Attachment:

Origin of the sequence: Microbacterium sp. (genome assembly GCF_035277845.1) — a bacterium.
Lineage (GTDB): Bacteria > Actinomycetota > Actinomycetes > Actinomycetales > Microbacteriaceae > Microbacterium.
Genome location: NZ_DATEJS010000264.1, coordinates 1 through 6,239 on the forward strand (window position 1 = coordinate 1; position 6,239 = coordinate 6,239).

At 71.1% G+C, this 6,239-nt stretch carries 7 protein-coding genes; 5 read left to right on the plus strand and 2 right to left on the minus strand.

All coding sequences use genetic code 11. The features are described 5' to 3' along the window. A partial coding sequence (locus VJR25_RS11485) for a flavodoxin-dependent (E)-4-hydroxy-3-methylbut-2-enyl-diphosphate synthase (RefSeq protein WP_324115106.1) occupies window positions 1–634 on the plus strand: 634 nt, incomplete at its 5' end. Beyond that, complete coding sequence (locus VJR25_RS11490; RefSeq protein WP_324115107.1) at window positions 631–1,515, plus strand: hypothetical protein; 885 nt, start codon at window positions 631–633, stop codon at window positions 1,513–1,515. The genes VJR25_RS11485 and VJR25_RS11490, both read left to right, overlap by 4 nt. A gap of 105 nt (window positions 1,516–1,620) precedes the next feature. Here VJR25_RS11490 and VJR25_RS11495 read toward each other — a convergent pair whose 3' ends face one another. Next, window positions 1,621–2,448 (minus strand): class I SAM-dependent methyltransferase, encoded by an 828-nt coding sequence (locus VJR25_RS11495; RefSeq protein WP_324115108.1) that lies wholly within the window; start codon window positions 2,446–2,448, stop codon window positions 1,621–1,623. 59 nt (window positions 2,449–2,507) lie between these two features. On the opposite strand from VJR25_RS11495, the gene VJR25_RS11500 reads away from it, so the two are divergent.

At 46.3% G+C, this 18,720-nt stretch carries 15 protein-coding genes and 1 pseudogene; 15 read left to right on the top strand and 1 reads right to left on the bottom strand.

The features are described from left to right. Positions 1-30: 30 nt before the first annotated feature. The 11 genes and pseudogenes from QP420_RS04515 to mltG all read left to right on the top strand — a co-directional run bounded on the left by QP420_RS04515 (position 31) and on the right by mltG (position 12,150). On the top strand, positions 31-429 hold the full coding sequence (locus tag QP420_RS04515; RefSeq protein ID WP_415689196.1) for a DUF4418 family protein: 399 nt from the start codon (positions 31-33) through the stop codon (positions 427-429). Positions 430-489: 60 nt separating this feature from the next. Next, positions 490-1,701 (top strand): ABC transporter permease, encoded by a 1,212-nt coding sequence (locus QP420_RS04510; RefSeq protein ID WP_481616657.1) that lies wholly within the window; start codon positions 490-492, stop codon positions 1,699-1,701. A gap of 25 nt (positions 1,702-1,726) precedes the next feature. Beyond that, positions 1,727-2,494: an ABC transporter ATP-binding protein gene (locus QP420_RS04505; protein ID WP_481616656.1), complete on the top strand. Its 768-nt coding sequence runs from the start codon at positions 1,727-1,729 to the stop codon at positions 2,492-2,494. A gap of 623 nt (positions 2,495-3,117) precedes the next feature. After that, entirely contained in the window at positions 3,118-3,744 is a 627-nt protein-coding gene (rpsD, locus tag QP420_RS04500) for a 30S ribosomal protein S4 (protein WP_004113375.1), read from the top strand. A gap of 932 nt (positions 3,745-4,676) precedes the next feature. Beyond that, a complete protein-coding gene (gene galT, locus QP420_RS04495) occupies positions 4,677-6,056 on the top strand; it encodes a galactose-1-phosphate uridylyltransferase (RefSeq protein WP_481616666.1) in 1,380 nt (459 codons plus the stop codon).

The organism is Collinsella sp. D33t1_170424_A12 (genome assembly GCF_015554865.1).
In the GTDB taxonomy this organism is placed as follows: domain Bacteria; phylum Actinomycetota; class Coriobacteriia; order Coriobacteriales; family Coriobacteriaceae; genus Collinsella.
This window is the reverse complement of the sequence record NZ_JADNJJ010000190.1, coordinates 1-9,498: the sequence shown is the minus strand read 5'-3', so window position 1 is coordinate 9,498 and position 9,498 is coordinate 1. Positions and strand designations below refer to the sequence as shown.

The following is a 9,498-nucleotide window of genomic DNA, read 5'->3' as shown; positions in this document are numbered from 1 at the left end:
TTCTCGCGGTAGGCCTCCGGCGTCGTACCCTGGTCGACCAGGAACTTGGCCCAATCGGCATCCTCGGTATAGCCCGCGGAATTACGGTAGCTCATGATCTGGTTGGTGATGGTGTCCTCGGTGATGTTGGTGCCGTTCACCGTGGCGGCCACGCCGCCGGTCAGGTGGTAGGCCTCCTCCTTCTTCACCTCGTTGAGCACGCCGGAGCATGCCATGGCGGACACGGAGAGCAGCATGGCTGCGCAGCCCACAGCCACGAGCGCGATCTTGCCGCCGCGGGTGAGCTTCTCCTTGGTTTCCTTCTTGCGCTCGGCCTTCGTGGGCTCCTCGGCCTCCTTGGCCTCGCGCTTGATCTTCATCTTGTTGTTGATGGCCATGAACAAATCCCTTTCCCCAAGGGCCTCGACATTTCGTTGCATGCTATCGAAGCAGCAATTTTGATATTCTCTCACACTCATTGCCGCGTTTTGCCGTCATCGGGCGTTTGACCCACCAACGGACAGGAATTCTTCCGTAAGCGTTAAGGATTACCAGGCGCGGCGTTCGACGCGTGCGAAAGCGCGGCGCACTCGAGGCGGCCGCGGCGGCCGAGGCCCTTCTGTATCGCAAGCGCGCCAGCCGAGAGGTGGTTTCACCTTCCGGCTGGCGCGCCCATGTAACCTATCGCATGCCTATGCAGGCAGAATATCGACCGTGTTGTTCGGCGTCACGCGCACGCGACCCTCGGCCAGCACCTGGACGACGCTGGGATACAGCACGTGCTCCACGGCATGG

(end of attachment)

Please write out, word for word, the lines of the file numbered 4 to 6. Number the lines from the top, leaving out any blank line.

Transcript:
At 71.1% G+C, this 6,239-nt stretch carries 7 protein-coding genes; 5 read left to right on the plus strand and 2 right to left on the minus strand.

All coding sequences use genetic code 11. The features are described 5' to 3' along the window. A partial coding sequence (locus VJR25_RS11485) for a flavodoxin-dependent (E)-4-hydroxy-3-methylbut-2-enyl-diphosphate synthase (RefSeq protein WP_324115106.1) occupies window positions 1–634 on the plus strand: 634 nt, incomplete at its 5' end. Beyond that, complete coding sequence (locus VJR25_RS11490; RefSeq protein WP_324115107.1) at window positions 631–1,515, plus strand: hypothetical protein; 885 nt, start codon at window positions 631–633, stop codon at window positions 1,513–1,515. The genes VJR25_RS11485 and VJR25_RS11490, both read left to right, overlap by 4 nt. A gap of 105 nt (window positions 1,516–1,620) precedes the next feature. Here VJR25_RS11490 and VJR25_RS11495 read toward each other — a convergent pair whose 3' ends face one another. Next, window positions 1,621–2,448 (minus strand): class I SAM-dependent methyltransferase, encoded by an 828-nt coding sequence (locus VJR25_RS11495; RefSeq protein WP_324115108.1) that lies wholly within the window; start codon window positions 2,446–2,448, stop codon window positions 1,621–1,623. 59 nt (window positions 2,449–2,507) lie between these two features. On the opposite strand from VJR25_RS11495, the gene VJR25_RS11500 reads away from it, so the two are divergent.

At 46.3% G+C, this 18,720-nt stretch carries 15 protein-coding genes and 1 pseudogene; 15 read left to right on the top strand and 1 reads right to left on the bottom strand.